In medical school, Matt McCarthy dreamed of being a different kind of doctor - the sort of mythical, unflappable physician who could reach unreachable patients. But when a new admission to the critical care unit almost died his first night on call, he found himself scrambling. Visions of mastery quickly gave way to hopes of simply surviving hospital life, where confidence was hard to come by and no amount of med school training could dispel the terror of facing actual patients.
This funny, candid memoir of McCarthy's intern year at a New York hospital provides a scorchingly frank look at how doctors are made, taking readers into patients' rooms and doctors' conferences to witness a physician's journey from ineptitude to competence. McCarthy's one stroke of luck paired him with a brilliant second-year adviser he called "Baio" (owing to his resemblance to the Charles in Charge star), who proved to be a remarkable teacher with a wicked sense of humor. McCarthy would learn even more from the people he cared for, including a man named Benny, who was living in the hospital for months at a time awaiting a heart transplant. But no teacher could help McCarthy when an accident put his own health at risk, and showed him all too painfully the thin line between doctor and patient.
The Real Doctor Will See You Shortly offers a window on to hospital life that dispenses with sanctimony and self-seriousness while emphasizing the black-comic paradox of becoming a doctor: How do you learn to save lives in a job where there is no practice?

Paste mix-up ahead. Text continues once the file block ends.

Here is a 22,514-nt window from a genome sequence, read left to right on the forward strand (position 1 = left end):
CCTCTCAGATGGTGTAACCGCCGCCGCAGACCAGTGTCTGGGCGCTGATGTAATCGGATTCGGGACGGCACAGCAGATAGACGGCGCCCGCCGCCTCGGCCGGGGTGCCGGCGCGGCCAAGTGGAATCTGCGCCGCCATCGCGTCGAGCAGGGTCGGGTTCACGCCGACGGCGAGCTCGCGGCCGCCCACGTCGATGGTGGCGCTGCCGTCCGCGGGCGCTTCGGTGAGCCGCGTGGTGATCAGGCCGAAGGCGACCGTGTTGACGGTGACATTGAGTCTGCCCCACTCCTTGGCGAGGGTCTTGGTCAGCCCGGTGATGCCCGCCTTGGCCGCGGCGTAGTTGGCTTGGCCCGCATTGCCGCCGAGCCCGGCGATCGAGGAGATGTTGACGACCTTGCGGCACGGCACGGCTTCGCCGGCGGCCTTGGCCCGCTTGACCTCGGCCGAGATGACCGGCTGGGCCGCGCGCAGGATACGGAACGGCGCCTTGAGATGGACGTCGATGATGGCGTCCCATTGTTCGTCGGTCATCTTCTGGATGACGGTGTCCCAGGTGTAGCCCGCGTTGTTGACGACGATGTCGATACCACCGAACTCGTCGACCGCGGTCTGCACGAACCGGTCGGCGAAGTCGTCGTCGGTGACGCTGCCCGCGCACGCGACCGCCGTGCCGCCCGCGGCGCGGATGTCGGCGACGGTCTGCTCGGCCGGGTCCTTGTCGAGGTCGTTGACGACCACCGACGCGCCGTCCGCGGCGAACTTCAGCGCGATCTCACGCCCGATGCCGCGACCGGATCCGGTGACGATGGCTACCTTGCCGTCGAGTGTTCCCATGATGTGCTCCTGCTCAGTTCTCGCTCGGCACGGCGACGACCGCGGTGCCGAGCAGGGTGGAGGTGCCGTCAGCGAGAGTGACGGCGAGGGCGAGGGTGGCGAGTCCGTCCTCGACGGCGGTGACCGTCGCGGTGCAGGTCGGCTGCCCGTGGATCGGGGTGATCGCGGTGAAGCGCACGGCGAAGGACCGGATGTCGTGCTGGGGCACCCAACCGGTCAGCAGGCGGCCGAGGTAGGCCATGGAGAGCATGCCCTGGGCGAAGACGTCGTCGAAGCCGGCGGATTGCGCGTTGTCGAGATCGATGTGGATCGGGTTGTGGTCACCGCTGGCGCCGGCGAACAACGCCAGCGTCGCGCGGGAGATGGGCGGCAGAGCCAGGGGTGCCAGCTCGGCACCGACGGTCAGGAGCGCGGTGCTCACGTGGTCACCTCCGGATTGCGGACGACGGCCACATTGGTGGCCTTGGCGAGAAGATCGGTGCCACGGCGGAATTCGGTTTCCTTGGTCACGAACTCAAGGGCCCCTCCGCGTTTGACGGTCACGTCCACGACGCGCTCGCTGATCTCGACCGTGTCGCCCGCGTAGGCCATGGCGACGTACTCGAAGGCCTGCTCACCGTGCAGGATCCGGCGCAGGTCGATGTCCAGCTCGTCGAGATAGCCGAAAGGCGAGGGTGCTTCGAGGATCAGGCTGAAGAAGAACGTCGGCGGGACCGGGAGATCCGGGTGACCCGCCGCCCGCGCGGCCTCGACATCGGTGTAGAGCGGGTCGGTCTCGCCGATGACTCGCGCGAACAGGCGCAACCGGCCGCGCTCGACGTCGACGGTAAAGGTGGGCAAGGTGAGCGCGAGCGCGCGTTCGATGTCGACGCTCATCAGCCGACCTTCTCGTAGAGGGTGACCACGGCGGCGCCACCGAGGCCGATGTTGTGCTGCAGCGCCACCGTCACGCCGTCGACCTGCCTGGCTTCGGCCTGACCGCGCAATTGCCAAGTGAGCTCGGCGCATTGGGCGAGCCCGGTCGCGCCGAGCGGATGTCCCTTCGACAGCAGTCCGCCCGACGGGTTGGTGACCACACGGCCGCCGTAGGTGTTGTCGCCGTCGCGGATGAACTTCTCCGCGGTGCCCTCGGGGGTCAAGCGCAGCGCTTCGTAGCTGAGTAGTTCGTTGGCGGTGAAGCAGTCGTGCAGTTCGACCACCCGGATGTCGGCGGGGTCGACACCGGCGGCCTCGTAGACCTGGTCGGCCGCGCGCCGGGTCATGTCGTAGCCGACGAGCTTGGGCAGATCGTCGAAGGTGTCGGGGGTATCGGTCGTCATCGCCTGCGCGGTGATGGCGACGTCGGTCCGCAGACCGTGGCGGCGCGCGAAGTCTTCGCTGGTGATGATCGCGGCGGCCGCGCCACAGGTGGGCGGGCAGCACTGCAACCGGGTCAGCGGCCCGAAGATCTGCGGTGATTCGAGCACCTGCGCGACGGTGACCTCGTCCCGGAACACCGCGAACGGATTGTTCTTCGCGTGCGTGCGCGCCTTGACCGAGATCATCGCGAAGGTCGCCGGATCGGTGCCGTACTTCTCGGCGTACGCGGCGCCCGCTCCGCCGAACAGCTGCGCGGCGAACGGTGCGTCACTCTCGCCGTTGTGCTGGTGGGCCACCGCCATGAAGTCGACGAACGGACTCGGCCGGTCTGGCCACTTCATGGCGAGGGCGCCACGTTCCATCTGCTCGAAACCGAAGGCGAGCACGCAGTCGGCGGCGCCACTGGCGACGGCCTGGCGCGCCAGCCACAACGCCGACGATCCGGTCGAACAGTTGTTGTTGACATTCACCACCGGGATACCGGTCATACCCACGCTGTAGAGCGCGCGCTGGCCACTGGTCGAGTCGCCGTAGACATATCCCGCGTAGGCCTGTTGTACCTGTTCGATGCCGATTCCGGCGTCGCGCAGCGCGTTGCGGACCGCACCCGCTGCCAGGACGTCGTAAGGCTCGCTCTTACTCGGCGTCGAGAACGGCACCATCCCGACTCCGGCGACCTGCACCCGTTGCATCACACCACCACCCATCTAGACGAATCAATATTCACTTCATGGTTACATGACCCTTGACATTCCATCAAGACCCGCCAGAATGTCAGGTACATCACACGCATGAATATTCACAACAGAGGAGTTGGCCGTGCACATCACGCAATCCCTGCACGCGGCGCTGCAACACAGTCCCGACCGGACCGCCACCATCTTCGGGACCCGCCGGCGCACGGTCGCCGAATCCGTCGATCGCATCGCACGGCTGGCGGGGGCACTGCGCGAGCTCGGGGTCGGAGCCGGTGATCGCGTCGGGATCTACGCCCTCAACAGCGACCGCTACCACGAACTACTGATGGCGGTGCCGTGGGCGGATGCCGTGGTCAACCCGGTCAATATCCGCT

"[This] rousing memoir describes [a] tumultuous year of medical internship at Columbia University Medical Center in New York, a 12-month marathon noteworthy for a steep learning curve, emotional extremes, and chronic sleep deprivation... A genuine glimpse at the making of a doctor." (Booklist)
"This story is a year in the life of an almost-doctor, but it is so much more than that. It's a book about mentorship, compassion, pride, and the insecurity of learning the most important lessons in your career - and in your life - long after those lessons were supposed to be taught. It's about the precarious and often unclear boundary between life and death, and those tasked with maintaining this boundary, even at the end of a thirty-hour shift. Perhaps above all, it's about decent people doing a very hard, decent thing with their lives. Yes, doctors are people too - and McCarthy tempers and then transcends the unease of such a reminder by telling his story with much humor, and even more heart." (Jeff Hobbs, author of The Short and Tragic Life of Robert Peace)
"Matt McCarthy's new book, The Real Doctor Will See You Shortly, is an honest, beautiful, and terrifying look at what goes into creating a doctor. Filled with very human characters, both doctors and patients alike, Matt's well-paced writing makes it easy to imagine yourself in the shoes of a brand new intern, nervous and afraid, yet still tasked with literal life and death decisions. I would recommend this book to anyone who knows or has been treated by a doctor (so basically everyone)." (Chris Kluwe, author of Beautifully Unique Sparkleponies)
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